Four topics dominated Japan’s non-Twitter news cycle for the last quarter of 2017. Two involved sports: the signing of 23-year-old baseball superstar Shohei Otani to play for the Los Angeles Angels of the American League; and the resignation of sumo grand champion Harumafuji after assaulting a younger wrestler, which set off a three-way power struggle between headstrong stablemaster Takanohana, the Japan Sumo Association and a group of Mongolian wrestlers who currently dominate the sport.

The third was the Dec. 19 public debut of Xiang Xiang, the female giant panda cub born June 12 at Tokyo’s Ueno Zoo.

Then there was the 800-pound gorilla in the room, Kim Jong Un, dictator of the Democratic People’s Republic of Korea (DPRK), whose push for development of thermonuclear devices and long-range missiles to deliver them have raised tensions in East Asia to the highest levels in decades.

Advising its readers to “start preparing!” Shukan Gendai (Jan. 6-13) ran a “detailed simulation” of a North Korean attack on Japan, which, in something of an understatement, warned would raise the levels of panic many times more than when the Great East Japan Earthquake struck on March 11, 2011.

Given the limited scale of North Korea’s arsenal, military affairs journalist Buntaro Kuroi is convinced that it would most likely target Tokyo with a nuclear weapon out of a “strategy of desperation.” So if war appears imminent, he advises, “one should get as far away from Tokyo as possible and be prepared to stay away until the conflict is over.”

Takashi Onizuka, former director of the Ground Self-Defense Force school of chemistry, raises North Korea’s possible use of a bomb that emits a burst of electromagnetic radiation that can damage or destroy electronic devices in a manner akin to being struck by a bolt of lightning. Mobile telephones, televisions, computers, etc., within a diameter of several hundred kilometers would be rendered useless, as would trains, passenger cars and aircraft. Bank ATMs would cease operation and securities trading come to a dead stop.

Should it come to the worst-case scenario, the magazine advises families to agree in advance on an emergency meeting spot. Since credit cards won’t work, a certain amount of cash should be squirreled away for such an eventuality.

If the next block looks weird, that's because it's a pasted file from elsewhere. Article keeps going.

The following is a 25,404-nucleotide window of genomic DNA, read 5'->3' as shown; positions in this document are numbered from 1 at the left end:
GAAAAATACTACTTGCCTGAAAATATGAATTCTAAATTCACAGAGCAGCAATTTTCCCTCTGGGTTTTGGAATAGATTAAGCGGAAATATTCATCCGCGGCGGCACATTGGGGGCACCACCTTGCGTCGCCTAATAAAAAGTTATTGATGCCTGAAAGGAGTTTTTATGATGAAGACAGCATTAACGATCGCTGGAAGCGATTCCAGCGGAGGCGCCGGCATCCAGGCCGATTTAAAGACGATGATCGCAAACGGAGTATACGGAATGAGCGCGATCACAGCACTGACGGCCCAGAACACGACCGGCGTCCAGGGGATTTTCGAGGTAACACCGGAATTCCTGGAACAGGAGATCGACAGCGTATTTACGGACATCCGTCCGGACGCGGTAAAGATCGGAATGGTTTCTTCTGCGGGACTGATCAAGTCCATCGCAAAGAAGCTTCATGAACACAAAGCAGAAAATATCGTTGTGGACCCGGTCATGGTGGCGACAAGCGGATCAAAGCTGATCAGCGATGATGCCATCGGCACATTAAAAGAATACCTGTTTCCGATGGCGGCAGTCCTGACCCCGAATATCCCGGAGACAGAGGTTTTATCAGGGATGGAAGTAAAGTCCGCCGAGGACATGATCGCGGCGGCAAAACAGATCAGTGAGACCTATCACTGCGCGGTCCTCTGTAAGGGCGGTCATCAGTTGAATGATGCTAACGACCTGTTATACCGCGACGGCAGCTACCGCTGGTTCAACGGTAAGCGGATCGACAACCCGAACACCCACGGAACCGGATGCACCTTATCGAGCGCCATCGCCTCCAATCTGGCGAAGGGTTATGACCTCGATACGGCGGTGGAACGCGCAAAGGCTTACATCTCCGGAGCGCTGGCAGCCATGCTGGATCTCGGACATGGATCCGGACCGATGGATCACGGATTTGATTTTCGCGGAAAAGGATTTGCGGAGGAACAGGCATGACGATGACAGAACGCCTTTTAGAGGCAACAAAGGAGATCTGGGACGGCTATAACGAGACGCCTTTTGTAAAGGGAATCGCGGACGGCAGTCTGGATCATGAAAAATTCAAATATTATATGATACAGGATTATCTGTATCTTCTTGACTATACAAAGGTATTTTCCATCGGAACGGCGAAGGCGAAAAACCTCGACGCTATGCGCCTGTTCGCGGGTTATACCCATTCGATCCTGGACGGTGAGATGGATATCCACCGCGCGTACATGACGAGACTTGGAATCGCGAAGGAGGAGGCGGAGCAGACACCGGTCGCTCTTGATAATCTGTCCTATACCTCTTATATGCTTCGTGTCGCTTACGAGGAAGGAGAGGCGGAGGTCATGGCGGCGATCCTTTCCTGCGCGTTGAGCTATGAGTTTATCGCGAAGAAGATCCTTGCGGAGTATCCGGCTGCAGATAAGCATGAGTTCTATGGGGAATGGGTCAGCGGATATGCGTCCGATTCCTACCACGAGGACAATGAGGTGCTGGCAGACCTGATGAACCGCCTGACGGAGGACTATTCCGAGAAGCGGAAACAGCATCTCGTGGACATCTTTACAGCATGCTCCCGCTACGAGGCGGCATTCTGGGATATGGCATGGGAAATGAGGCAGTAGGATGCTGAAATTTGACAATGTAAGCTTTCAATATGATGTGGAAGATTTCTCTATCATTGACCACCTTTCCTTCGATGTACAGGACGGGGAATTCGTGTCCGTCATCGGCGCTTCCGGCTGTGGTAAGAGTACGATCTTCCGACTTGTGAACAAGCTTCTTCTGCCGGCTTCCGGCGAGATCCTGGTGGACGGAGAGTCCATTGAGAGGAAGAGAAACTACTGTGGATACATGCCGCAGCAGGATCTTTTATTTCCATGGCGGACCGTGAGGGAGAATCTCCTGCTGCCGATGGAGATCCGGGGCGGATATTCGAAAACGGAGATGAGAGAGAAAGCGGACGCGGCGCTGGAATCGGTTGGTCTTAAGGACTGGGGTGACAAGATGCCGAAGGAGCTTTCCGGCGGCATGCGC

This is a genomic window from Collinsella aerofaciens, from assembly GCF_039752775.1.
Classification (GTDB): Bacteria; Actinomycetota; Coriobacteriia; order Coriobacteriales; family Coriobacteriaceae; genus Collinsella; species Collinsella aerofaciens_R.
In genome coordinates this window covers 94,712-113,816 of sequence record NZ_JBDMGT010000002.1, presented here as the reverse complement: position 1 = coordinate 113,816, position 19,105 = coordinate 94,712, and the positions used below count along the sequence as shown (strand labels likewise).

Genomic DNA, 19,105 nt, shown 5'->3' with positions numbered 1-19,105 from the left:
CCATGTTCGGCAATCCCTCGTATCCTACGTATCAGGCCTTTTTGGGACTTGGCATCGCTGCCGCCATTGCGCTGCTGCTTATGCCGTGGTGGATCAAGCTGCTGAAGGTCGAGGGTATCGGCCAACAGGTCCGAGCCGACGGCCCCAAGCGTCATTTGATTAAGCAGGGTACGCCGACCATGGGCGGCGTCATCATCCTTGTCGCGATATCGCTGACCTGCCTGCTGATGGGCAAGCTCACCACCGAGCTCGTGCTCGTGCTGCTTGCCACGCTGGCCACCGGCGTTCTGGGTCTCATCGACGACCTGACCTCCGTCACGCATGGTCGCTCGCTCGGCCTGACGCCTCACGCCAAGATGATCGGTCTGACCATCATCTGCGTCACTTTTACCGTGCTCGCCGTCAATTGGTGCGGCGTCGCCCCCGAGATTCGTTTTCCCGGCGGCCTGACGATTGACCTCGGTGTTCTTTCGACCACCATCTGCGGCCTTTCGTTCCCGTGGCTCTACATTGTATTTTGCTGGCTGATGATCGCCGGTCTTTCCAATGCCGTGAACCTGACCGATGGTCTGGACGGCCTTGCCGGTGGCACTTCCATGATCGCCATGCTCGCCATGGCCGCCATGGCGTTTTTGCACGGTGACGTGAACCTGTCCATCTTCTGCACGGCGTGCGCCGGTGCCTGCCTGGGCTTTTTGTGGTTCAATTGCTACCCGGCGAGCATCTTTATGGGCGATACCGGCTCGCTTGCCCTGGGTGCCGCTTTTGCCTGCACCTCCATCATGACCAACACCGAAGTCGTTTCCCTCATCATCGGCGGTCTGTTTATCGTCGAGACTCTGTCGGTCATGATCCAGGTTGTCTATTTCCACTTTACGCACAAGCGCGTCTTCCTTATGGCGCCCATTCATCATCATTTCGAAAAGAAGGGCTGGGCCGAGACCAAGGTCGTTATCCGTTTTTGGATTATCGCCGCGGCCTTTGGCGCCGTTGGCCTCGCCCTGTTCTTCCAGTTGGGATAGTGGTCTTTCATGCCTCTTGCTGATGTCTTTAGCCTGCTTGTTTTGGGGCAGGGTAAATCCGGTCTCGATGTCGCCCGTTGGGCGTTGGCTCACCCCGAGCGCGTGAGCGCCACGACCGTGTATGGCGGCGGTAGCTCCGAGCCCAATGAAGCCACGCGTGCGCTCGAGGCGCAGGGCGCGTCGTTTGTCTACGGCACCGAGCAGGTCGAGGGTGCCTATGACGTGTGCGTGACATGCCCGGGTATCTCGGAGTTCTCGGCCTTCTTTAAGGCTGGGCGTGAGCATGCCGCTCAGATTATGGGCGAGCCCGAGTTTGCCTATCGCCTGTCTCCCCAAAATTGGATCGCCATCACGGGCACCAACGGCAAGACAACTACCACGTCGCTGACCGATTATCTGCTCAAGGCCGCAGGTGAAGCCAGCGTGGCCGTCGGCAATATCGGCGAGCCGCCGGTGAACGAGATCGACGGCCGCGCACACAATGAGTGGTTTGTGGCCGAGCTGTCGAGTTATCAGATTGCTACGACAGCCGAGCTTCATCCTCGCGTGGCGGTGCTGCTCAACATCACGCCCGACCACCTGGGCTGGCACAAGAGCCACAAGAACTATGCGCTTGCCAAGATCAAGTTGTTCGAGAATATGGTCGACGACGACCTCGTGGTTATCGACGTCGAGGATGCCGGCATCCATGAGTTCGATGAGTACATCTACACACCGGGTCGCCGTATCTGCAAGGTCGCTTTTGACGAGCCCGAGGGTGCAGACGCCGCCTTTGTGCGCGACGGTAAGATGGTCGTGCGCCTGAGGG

The possibility of war obviously calls for wide-ranging civil defense measures, which Shukan Gendai discusses with Seoul-based journalist Kim Kyong-Chol.

“Japan maintains full readiness against natural disasters such as earthquakes or typhoons; but why are its measures to deal with an attack by North Korea so paltry?” Kim asks rhetorically. “People in South Korea find this incomprehensible.”

Japan, lulled into a state of heiwa-boke (complacency over peace) by the U.S. nuclear umbrella and over 70 years of peace, needs to expedite preparations.

If you’re looking for reassurances that the trade embargo and other restrictions imposed on North Korea are likely to bring that country back to the negotiating table, be prepared for a long wait. Writing in Shukan Shincho (Jan. 4-11), Katsuhisa Furukawa, a member of the U.N. Security Council’s committee entrusted with monitoring the restrictions, claims the measures in force are full of holes — and that his own country stands out as one of the worst offenders.

The North Koreans may not be flaunting the contraband they’re obtaining from abroad, but aren’t making any effort to conceal it either. A Fuji TV news crew in Pyongyang was astonished to find that the shelves of a supermarket were not only well-stocked with imported merchandise, but among them were a considerable number of products from Japan. The camera zoomed in on the labels to show rice wine from Kobe and soy sauce from Iwate, along with fruit juice and cooking oil, all produced in Japan. The dates on the labels indicated production the previous month. It was on Sept. 11 that the U.N. Security Council passed Resolution 2375 — said to be the “most stringent yet.”

Last July, a U.K.-based website named NK Pro displayed scenes from a Pyongyang department store stocked with an impressive array of deluxe goods from Europe, North America and Japan, including cosmetics, alcoholic beverages, watches, shoes, musical instruments and flat-screen TVs, among others.

Furukawa quotes a CIA source as saying Japan is full of North Korea sympathizers, who can exploit loopholes in a commercial law that went into effect in 2010. Ships flying the flag of one nation (Myanmar) but operated by another (Taiwan) easily manage to slip through the net. Another regulation ostensibly aimed at keeping North Korean ships from entering Japanese ports, but which recognizes exceptions on “emergency” or “humanitarian” grounds, is regularly abused. And, Furukawa complains bitterly, Japan continues its slipshod enforcement of toothless laws.

Is the momentum building toward imminent disaster? At least one magazine, Shukan Post (Jan. 1-5 ), has a surprise up its sleeve. According to Hidenori Itagaki, an international political commentator said to have close connections to high government officials, beginning from May of last year, officials from U.S. and North Korea held secret meetings in Norway on at least eight occasions.

“During 2018, there’s the possibility of moves toward a true peace between the two countries,” Itagaki remarks.

The turning point will be America’s 2018 mid-term congressional elections, which in President Donald Trump’s view offers an opportunity to boost his standing with U.S. voters.

“The word is that just before or after the Independence Day holiday on July 4, he’ll announce plans for a personal visit to Pyongyang, where he’ll hold a summit meeting with Kim,” Itagaki relates. “If he can pull it off, it will be a world-shattering event.”

For better or worse, 2018 is shaping up to be a year of living dangerously.

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